Valiant Hearts: The Great War
Valiant Hearts: The Great War is not your average war game – you won’t be taking on whole armies alone or mercilessly gunning down ‘evil’ soldiers with blood and gore spraying everywhere. Valiant Hearts makes it clear from the start that there is no good or evil - this is a World War One game that looks at the personal impact of war, and instead of things being black or white, they can be very grey instead.
Our story begins with Karl, a German citizen living in France with his young wife Marie, their newborn son, and father-in-law Emile. War breaks out and Karl is ripped from his family and deported to Germany where he’s conscripted into the German army. Emile on the other hand is pulled into the French forces and Marie’s left on her own to care for her infant son as an invading force bears down upon them.
This is what Valiant Hearts does time and time again, looking at how war affects individual people and how it touches them in different ways. For example, Freddie’s another one of our protagonists and he’s seeking revenge on a German baron who killed the person he held dearest. Anna on the other hand is a veterinarian using her talents on the front line whilst trying to track down her father, a scientist who’s been kidnapped along with his research.
You’ll sometimes wonder whether your heart strings are being artificially pulled but it becomes apparent that whilst moments of tenderness and hope can occur in the worst circumstances possible, these people are wrapped up in a deadly conflict that’s hell bent on causing destruction and despair. Interestingly, there’s a certain amount of humour and warmth in the game, after all, if this title was completely true to form you’d be vividly experiencing a conflict where around 10 million military personnel and 7 million civilians died – that’d be a hard game for anyone to play.
For the most part, Valiant Hearts is a 2D side-scrolling puzzler – you’ll find yourself pushing blocks, throwing items, pulling levers etc. The puzzles are merely a vehicle to advance the plot though and once you’ve got the gist of them you shouldn’t have any problems in the game. Die-hard puzzle fans beware, the puzzles aren’t particularly innovative but in the scheme of things, that’s fine. What Valiant Hearts does incredibly well is having the ability to make you feel something whilst presenting a meticulously-crafted story.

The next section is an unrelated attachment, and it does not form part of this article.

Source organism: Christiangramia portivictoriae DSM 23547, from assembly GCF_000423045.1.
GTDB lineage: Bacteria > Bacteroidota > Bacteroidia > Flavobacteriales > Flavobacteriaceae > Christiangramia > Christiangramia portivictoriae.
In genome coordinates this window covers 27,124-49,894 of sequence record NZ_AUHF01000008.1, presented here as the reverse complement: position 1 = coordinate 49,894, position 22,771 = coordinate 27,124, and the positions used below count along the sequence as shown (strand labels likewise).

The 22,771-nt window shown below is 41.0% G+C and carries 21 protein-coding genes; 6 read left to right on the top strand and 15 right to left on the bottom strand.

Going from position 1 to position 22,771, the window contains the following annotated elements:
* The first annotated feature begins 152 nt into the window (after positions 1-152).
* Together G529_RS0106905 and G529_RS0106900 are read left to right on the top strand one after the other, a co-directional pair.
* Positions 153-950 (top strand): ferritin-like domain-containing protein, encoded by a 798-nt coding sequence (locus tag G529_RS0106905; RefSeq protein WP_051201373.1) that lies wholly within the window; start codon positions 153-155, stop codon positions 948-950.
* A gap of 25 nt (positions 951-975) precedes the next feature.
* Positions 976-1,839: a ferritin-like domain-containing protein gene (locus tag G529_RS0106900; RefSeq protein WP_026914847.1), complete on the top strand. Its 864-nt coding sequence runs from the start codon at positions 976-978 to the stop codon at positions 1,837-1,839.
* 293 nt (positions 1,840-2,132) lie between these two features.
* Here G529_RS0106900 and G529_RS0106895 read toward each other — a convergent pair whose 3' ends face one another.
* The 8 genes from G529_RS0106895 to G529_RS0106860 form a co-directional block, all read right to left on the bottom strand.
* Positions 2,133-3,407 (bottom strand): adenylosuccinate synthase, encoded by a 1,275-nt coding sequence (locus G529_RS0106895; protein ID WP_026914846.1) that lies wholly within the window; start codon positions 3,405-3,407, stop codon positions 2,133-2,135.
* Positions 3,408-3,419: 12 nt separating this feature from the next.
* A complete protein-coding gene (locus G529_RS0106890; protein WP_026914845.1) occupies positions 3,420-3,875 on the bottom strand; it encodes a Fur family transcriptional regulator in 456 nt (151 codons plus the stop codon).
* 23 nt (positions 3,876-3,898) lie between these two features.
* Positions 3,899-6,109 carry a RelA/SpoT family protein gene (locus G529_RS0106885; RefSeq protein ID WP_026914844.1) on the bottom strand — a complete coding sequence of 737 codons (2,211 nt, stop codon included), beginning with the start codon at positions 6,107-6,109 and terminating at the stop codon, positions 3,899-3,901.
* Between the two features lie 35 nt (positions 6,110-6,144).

It’s quite amazing how much emotion Ubisoft Montpellier have managed to impart into their characters through their fantastic animation, especially seeing as hair or hats pretty much cover all of their eyes. The game’s visuals are also beautiful – drawn in a comic book style, the levels teem with life as scenes have layer upon layer of detail imparted. The visuals used in Valiant Hearts not only aptly depict the mud, smoke and waste of life but also offer some quite beautiful moments, for example, when Anna is trying to leave Paris for the front lines.
You’ll have a narrator guiding you through the story inbetween missions, but in-game, the characters talk in a language reminiscent of The Sims, all gibberish but with enough intonation that emotions are well inferred. The game’s soundtrack is also rather wonderful, with some well-known compositions making an appearance.
As we previously mentioned, narrative is at the core of Valiant Hearts and a big part of this is providing players with a real understanding of what it was like in World War One. As you move into new areas, you’ll unlock information about the wider picture of what you’re trying to achieve and what the troops had to endure. Character diaries flesh out events further and if you scout around each level you’ll also find collectable items that provide another layer of depth and understanding. If we were to nit-pick, this could have been dealt with better; having extra information is great but the frequent notifications does take you out of the experience.
Valiant Hearts: The Great War is a wonderful achievement – for a game that covers one of the deadliest wars in human history this is a game that’s more about human kindness and interaction rather than the act of killing. It's a game that will really make you feel something, but not in a saccharine sweet kind of way. By the time the credits roll you’ll have a connection with the characters and feel like you have a better understanding about how this terrible war changed the world and, more importantly, people’s lives.